One of the issues faced increasingly by design firms is whether they have a right to rely on the information provided by manufacturers of products, materials, and systems. The standard of care states that if the reliance of the design firm on a manufacturer’s information or representations is reasonable at the time of the design recommendation, the design firm has met its professional obligation.
However, contractual obligations and client expectations could still lead to claims. Of course, evidence of informed consent by the project client to the design firm’s recommendations can make a big difference should claims be filed by the client or third parties.
The issue of reliance on manufacturer representations has become prominent on projects where energy efficiency and sustainability are demanded by clients. The plethora of new products, materials, and systems— and the claims made by their manufacturers—often bring up the issue of what is “reasonable” when specifying a component of a project.
Green Materials Case Study
One of the most significant “green” cases where this issue came to the attention of the design professions involved the failure of beams and columns used in the design of The Chesapeake Bay Foundation building constructed about 15 years ago. The issue was finally, but not publicly, resolved on July 23, 2015 when the parties in the lawsuit (The Chesapeake Bay Foundation, Inc., et al v. Weyerhaeuser Company, et al) filed a Stipulation of Dismissal with Prejudice following a confidential Settlement Agreement and Mutual Release it ended protracted litigation with a private settlement.
The Foundation contracted with an architectural firm to design its headquarters on the Chesapeake Bay in Annapolis, Maryland. It also hired a general contractor to oversee the construction, which spanned from 1999 into 2000. The sustainable design called for expose structural wood members that penetrated the building’s façade.
The manufacturer of the beams, Weyerhaeuser, agreed to provide laminated beams which have a roughhewn appearance and are manufactured by bonding together strips of wood for use as the exposed wood members. However, the lack of uniformity in the wood strips creates channels that run through the laminated beams, allowing water to infiltrate the portions used outdoors. To protect against rotting, the structural laminates are pressure-treated with a wood preservative.
A new preservative, PolyClear 2000, was to be used because it was a LEED low-emitting product. A subcontractor supposedly applied the preservative. But five years later, the Foundation discovered that the beams had deteriorated; it subsequently learned that the beam had not been treated with PolyClear 2000 as certified and that PolyClear 2000 was not appropriate for the job of preserving the beams. Weyerhaeuser had knowingly given false assurances to the contrary. The Foundation sought $6 million to compensate it for the remedial work of replacing the deteriorated laminated beams.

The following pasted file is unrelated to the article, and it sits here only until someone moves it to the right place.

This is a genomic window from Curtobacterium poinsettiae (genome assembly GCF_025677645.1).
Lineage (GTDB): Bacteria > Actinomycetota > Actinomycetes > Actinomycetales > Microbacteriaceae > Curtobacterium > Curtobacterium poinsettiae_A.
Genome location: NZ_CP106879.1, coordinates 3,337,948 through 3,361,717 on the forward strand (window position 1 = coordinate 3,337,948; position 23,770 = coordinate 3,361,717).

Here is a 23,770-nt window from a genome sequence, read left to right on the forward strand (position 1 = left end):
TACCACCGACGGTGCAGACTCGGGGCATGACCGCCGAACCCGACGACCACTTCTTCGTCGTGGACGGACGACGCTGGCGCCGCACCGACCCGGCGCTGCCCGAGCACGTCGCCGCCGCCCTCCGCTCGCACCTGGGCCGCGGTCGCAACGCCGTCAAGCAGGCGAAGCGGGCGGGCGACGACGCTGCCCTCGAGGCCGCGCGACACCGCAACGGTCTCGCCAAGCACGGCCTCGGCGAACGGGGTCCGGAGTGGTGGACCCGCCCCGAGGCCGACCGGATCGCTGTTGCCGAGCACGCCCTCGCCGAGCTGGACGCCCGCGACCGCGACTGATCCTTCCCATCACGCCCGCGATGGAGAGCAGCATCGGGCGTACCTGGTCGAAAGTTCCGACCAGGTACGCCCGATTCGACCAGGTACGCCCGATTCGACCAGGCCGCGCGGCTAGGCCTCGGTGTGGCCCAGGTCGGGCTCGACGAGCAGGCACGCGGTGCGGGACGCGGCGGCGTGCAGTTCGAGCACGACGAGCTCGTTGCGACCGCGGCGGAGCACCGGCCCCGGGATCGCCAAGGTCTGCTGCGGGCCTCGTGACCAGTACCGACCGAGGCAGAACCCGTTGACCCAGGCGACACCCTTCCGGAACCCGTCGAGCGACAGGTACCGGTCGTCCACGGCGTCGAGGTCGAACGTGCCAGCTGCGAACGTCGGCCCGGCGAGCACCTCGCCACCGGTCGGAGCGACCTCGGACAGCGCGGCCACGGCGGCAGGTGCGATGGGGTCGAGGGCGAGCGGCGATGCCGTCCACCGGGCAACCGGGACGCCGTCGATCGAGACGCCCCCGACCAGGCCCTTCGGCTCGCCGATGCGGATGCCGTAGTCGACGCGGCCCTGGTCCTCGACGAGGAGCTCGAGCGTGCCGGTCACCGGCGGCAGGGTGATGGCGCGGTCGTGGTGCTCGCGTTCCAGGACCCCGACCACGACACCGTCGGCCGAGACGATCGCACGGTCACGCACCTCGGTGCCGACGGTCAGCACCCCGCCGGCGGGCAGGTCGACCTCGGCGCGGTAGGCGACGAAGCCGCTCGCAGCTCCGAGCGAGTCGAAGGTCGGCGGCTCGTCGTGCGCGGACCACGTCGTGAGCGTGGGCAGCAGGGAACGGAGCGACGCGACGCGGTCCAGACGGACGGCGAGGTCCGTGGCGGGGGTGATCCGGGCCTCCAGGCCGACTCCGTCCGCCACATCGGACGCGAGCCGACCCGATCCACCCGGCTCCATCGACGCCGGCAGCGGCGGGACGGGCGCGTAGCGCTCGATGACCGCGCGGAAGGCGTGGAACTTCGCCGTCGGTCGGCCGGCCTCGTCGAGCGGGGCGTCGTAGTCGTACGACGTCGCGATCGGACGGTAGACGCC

The Chesapeake Bay Foundation case highlights concerns that specifying new or untried materials and products comes with unique risks. When new products fail and cause damage, a claim against the design professional will inevitably follow even if it is obvious that the product did not live up to the reasonable expectations based on the representations of the product manufacturer.
Procedures in the negotiation and administration of the construction contract can help to minimize the risk. It is imperative to document that a careful thought process went into the material, product, and system recommendations. Clients should always be informed that while the design professional’s responsibility is to use professional judgment to make recommendations based on available information, it is the client who makes the final decision based on a balance of factors, including risk.
Documenting the selection process is important. It should include evaluating comparable projects using the product being considered, obtaining technical data and not just promotional material, and notifying the manufacturer in writing of how the product is to be used to obtain appropriate specifications.
It is also prudent to research the manufacturer. While it may not be reasonable to look into the manufacturer’s operations and evaluate its financial condition, a basic evaluation of the manufacturer in the marketplace could provide information on the company’s viability and its ability to have the product available at construction.
The client should be fully informed of the risks and advantages of using a product. Once the client gives informed consent for a product, the design firm can carefully specify its usage and observe that it is installed according to manufacturer requirements. In many cases, it is important to require the manufacturer to have a field representative present to certify proper installation.
It is critical to the financial viability of design firms that information provided by manufacturers is both factual and reliable. Throughout the process, it is vital that the standard of care for specifying materials is met.
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